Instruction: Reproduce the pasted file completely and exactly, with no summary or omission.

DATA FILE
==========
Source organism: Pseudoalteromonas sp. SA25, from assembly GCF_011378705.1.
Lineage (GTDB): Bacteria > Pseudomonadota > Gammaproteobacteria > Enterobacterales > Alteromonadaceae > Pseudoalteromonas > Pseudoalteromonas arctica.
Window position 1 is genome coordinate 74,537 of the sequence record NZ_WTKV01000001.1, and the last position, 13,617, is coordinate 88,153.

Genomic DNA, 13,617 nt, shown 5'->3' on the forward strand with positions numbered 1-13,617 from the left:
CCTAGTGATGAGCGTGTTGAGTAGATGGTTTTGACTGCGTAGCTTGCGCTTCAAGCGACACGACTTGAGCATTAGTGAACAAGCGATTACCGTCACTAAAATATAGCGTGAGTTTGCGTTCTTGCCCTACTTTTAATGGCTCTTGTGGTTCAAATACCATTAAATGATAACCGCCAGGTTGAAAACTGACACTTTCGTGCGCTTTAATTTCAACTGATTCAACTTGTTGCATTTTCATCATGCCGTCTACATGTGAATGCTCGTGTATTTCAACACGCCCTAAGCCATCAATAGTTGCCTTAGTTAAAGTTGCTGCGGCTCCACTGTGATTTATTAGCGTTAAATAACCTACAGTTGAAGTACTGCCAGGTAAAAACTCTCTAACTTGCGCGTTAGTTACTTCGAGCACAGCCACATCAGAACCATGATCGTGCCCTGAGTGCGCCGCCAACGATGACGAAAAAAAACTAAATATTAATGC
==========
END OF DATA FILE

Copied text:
Source organism: Pseudoalteromonas sp. SA25, from assembly GCF_011378705.1.
Lineage (GTDB): Bacteria > Pseudomonadota > Gammaproteobacteria > Enterobacterales > Alteromonadaceae > Pseudoalteromonas > Pseudoalteromonas arctica.
Window position 1 is genome coordinate 74,537 of the sequence record NZ_WTKV01000001.1, and the last position, 13,617, is coordinate 88,153.

Genomic DNA, 13,617 nt, shown 5'->3' on the forward strand with positions numbered 1-13,617 from the left:
CCTAGTGATGAGCGTGTTGAGTAGATGGTTTTGACTGCGTAGCTTGCGCTTCAAGCGACACGACTTGAGCATTAGTGAACAAGCGATTACCGTCACTAAAATATAGCGTGAGTTTGCGTTCTTGCCCTACTTTTAATGGCTCTTGTGGTTCAAATACCATTAAATGATAACCGCCAGGTTGAAAACTGACACTTTCGTGCGCTTTAATTTCAACTGATTCAACTTGTTGCATTTTCATCATGCCGTCTACATGTGAATGCTCGTGTATTTCAACACGCCCTAAGCCATCAATAGTTGCCTTAGTTAAAGTTGCTGCGGCTCCACTGTGATTTATTAGCGTTAAATAACCTACAGTTGAAGTACTGCCAGGTAAAAACTCTCTAACTTGCGCGTTAGTTACTTCGAGCACAGCCACATCAGAACCATGATCGTGCCCTGAGTGCGCCGCCAACGATGACGAAAAAAAACTAAATATTAATGC